Author Archives: dheep

Replacing the Evap Purge Valve on a 2019 Ford Fiesta ST (US)

My Fiesta has been doing that stuttering/hesitation thing after a fill-up (and a few times quite a bit of time since my last fill-up).  The internets say that this is likely due to a bad evap purge valve.  The valve itself is a $30 part, but the valve is installed semi-permanently with what appears to be some kind of heat-shrunk tubing, so you have 3 options for replacement:

  1. Heat the tubing up and attempt to pull the valve off.  I tried this after the fact with no luck, but not much effort either.
  2. Cut the tubing off and use 3/8″ ID rubber hose and 2 hose clamps to connect the new valve.  This seems like a janky fix to me.
  3. Replace the entire evap purge valve assembly (solenoid valve + tubing + check valve + fittings)

I opted for option 3 despite many YouTube videos advising that one of the connections is a PITA to access.  I believe those videos are for older versions of the FiST, because changing the evap purge valve assembly on my 2019 was super easy.  So…here’s the process:

 

  • Buy the replacement part (F2BZ-9C047-C).  I paid $96 online right as of 2 weeks ago.
  • Remove the engine cover by carefully pulling each anchor straight up.
  • Remove the intake hose by loosening the 2 hose clamps (green arrows) and these 2 fittings (orange arrows).  You might find it easier to remove the downstream hose clamp if you remove the fitting marked with the blue arrow.  This fitting is removed by squeezing it at the ribbed part then pulling it straight off.
  • Disconnect the old assembly near the front of the car (see red arrow from previous image).  This is also removed by squeezing at the ribbed part then pulling straight off.
  • Disconnect the old assembly near the rear of the engine bay.  My pic of this sucks, so you’ll need to feel/look around until you see the fitting with the green clip (which should match your replacement part).  Sliding the green clip back will allow you to pull the fitting off of the tube it’s mounted to.
  • Disconnect electrical connector from the valve and pull the valve off of its mount.  Sorry, no pic, but this is an easy one.  Then snake the entire assembly out of the engine bay.  Installation is the reverse.

FYI…I decided to test the valve by blowing into one end while intermittently applying 12VDC to the solenoid valve leads, and it appears that the old valve is working just fine…so shit, this might not be the issue.  And running an OBDII scan shows no DTCs, so, well, I don’t know if this was a waste of $96 and half an hour of my time.  To be continued…

DMARC compliance for Office 365 Mail and SiteGround-hosted WordPress

Anticipating Gmail’s new requirements for email senders that are rolling out in February 2024, I started working on getting my 11 email-sending domains in compliance.  I quickly realized that most DMARC compliance guides are written for IT pros, which I am not.  After a few months of working on this project, I finally am happy with the state of my domains and I’d like to share what I’ve learned with those of you who are similarly pretending to be an IT professional.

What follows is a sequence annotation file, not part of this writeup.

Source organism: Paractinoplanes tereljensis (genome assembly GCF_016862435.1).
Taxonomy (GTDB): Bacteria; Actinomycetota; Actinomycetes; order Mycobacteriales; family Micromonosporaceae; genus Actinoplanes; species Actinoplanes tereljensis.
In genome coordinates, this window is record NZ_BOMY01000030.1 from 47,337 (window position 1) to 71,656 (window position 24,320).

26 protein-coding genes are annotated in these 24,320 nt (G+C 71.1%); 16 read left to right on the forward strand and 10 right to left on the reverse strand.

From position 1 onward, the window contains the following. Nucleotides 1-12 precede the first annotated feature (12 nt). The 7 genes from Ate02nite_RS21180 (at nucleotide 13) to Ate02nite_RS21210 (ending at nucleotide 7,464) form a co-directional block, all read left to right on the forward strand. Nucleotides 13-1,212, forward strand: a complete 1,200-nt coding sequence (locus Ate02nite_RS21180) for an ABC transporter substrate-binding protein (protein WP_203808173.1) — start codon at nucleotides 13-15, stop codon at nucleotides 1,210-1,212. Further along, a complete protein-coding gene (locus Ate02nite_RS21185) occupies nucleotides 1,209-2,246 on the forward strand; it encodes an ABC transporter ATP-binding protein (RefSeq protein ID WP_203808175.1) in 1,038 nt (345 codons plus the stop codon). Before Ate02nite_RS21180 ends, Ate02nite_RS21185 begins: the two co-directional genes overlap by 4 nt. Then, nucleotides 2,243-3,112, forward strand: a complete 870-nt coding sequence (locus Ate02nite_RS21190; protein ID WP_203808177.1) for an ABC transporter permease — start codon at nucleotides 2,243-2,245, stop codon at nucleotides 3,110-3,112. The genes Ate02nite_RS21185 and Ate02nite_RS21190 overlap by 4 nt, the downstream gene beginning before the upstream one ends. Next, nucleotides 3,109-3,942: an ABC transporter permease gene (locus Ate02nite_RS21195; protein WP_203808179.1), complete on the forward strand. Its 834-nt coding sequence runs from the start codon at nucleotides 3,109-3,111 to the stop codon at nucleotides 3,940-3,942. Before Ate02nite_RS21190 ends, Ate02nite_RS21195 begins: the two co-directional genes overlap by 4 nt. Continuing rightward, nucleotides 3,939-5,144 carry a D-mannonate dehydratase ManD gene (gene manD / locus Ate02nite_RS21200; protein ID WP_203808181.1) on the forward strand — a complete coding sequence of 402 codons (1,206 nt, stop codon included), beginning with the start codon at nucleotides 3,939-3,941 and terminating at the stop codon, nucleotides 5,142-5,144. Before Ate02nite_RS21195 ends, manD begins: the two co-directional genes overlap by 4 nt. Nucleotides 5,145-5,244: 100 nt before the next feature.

This guide is most useful if you use…

  • Office365 for your email – I’m a big fan of Office 365 for email…great support, intuitive to use, and keeps you out of the Google ecosystem (but iOS doesn’t always play nicely with it).
  • SiteGround to host your WordPress websites – I’m a HUGE fan of SiteGround.  Once you get out of their intro period, they are pretty dang expensive, but worth every penny if you don’t have the time to deal with bullshit.  I’ve used at least a dozen hosts over the last 20 years, and SiteGround has not disappointed me once since I started with them in 2016.  Uptime is fantastic, their console is easy to use, and their support is absolutely top-notch.

But first, some basics (from a layperson’s perspective).  Basic authentication determines whether emails from your domain are from legitimate senders.  Otherwise, anyone is able to send fake emails from your domain.  The scheme relies on 3 different mechanisms:

  • SPF (Sender Policy Framework) – on a high level, this mechanism tells the world which email servers are permitted to send emails on behalf of your domain.  This information is conveyed to recipient email servers via your SPF record, which is saved as a TXT entry in your DNS records.  This is great, but unfortunately, because the way emails are encoded, if you forward an email from someone else of a different domain (or vice versa), the forwarded email will show up as non-compliant with SPF.
  • DKIM (DomainKeys Identified Mail) – this mechanism includes a digital signature with every email you send, and recipient email servers use a public key to confirm the digital signature is correct.  The public key is stored as either a CNAME or TXT DNS record.
  • DMARC (Domain-based Message Authentication, Reporting & Conformance) – this mechanism relies on the recipient email server to check if either SPF or DKIM passes.  If both fail, then your DMARC record will advise on what to do–either reject, quarantine (i.e. put it in someone’s spam box), or nothing (let the email through).  The DMARC record also tells recipient email servers whether or not, as well as where, to send reports about how they’ve handled email from your domain.  There are two types of reports:
    • RUA (aggregate reports) – these are summaries sent at some interval (several hours to days?) about emails received